Test provides promising results for those wanting to protect their trees from emerald ash borer

A four-year test shows that an annual basal drench with imidacloprid protects trees from emerald ash borer.

May 16, 2008 - Author: Dave Smitley, Michigan State University Extension, Department of Entomology

Editor’s note: This article is from the archives of the MSU Crop Advisory Team Alerts. Check the label of any pesticide referenced to ensure your use is included.

We began treating half of the ash trees at two golf courses with basal soil drenches of imidacloprid in 2004. After four years, the treated trees are healthy and nearly all of the control trees are dead. Treatment consisted of mixing Merit 75 (the homeowner product, Bayer Tree and Shrub Insect Control works just as well) in a bucket of water and pouring it around the base of each tree sometime in the month of May each year. The amount of Merit 75 used was determined by the diameter of the tree as specified on the product label.

In tests at Bay Pointe and Barton Hills, all of the ash trees with less than 60 percent canopy thinning and dieback in July of 2004 (two months after the first basal drench) survived and looked very healthy by 2007. Many of the ash trees that had more than 60 percent canopy thinning and dieback in 2004 did not survive. Even though we have had excellent results in our research tests with basal soil drenches of Merit, we have still seen sites were imidacloprid soil treatments failed to save ash trees.

Most of the failures are with very large ash trees growing in dry soils, where the imidacloprid was applied out to the drip-line instead of at the base of the tree, or when less than the maximum label rate was applied. The basal soil drenches are extremely reliable for small ash trees (less than 10” dbh) in good health, and for larger ash trees in good health and in moist soil (or watered during periods of dry weather). For heavily infested ash trees (but still with less than 60 percent dieback), you may want to consider a trunk injection with imidacloprid or emamectin benzoate and imidacloprid basal drench the first year followed by basal drenches in future years.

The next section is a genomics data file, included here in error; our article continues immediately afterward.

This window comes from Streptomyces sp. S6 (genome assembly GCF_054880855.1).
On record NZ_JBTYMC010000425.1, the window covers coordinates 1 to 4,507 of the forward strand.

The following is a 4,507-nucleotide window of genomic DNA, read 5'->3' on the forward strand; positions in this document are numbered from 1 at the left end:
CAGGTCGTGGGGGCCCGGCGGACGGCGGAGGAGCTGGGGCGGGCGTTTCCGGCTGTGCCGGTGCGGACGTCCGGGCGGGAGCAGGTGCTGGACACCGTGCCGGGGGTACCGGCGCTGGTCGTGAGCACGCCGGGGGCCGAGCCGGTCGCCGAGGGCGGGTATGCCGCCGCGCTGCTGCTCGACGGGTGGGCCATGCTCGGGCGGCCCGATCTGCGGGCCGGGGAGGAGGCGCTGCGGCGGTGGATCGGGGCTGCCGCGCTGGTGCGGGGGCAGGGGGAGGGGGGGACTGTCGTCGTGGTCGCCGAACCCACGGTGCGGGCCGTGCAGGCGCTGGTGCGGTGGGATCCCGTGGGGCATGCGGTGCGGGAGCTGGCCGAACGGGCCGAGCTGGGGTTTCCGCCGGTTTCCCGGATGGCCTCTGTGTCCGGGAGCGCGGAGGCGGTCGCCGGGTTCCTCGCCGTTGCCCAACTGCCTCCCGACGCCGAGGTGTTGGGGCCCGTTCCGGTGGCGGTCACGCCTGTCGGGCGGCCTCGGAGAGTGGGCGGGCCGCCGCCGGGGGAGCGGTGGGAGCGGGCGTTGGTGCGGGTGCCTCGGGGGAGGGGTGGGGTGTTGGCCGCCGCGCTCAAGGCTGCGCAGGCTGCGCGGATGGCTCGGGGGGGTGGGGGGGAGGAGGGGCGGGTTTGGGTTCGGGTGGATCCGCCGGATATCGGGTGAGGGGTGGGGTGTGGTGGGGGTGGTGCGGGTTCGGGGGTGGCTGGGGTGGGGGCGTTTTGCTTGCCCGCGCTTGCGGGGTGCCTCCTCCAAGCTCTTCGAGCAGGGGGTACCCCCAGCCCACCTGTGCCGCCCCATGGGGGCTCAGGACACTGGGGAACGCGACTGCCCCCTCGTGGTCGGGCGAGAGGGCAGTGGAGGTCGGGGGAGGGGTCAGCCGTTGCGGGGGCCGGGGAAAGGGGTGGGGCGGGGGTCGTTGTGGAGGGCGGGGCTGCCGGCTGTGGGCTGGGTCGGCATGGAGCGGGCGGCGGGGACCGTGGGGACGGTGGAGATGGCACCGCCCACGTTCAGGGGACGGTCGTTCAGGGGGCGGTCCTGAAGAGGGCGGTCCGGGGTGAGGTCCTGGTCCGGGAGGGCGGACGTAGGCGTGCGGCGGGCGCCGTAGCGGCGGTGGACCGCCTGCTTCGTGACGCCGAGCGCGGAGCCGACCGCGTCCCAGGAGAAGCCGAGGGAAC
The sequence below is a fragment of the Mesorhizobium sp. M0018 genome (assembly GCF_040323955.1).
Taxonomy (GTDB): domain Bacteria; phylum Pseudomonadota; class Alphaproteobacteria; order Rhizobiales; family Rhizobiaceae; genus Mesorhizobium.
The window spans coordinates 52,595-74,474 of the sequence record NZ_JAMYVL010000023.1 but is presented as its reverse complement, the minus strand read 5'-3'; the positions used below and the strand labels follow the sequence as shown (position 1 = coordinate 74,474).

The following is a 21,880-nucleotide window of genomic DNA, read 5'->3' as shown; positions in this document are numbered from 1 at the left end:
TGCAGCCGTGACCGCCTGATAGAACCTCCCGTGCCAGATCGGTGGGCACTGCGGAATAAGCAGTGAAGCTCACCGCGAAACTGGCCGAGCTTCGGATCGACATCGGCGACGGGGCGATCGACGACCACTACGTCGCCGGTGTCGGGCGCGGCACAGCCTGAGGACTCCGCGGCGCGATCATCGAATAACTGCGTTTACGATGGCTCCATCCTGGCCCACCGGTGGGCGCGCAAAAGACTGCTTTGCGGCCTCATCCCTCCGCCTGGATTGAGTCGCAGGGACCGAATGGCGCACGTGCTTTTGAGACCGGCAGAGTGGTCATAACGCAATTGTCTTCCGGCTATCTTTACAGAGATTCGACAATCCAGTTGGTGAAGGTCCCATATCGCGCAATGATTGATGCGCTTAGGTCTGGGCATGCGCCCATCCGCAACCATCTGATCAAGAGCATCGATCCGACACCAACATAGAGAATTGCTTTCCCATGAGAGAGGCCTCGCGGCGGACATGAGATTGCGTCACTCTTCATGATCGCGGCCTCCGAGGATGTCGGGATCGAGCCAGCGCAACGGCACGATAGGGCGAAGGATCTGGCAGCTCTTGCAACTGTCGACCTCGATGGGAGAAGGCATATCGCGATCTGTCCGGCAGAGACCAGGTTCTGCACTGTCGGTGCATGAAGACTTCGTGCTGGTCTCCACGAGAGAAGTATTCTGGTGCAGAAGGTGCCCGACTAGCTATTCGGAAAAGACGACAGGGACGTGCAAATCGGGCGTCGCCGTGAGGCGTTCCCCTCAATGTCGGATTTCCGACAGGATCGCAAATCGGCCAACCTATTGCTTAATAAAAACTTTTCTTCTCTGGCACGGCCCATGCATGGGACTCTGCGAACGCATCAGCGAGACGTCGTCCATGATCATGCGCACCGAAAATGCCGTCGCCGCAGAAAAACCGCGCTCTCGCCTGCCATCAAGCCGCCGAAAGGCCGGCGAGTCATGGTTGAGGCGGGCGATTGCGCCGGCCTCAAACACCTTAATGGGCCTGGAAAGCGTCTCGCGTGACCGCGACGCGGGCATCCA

BayPointe County Club (all green ash, dbh = 8 – 30 inches)

 Treatment Condition of
trees in 2004
Initial percent dieback in 2004 Percent canopy thinning and dieback in 2007
Control dying 77.9 96.2
Merit drench dying 73.3 61.9**
Control heavily infested 51.0 78.8
Merit drench heavily infested 45.9 15.4**

** Indicates Merit drench mean is significantly different from control mean at P = 0.01

Barton Hills Country Club (mostly green ash, dbh = 8 – 25 inches)

Treatment Condition of
trees in 2004
Initial percent dieback in 2004 Percent canopy thinning and dieback in 2007
Control dying 83.8 98.3
Merit drench and Tempo dying 77.0 64.8
Merit drench dying 79.8 62.5
Tempo sprays (twice) dying 81.0 83.0
Control heavily infested 49.4 97.8
Merit drench and Tempo heavily infested 35.3 21.8**
Merit drench heavily infested 35.2 20.7**
Tempo sprays (twice) heavily infested 35.8 18.4**

   **Indicates treatment mean is significantly from the control mean at P = 0.01

tree collage
Click image for larger view.
Ash canopy thinning and dieback
rating scale from 0 to 100 percent.

Dr. Smitley's work is funded in part by MSU's AgBioResearch.

Tags: invasive species, landscaping, msu extension, natural resources, turf

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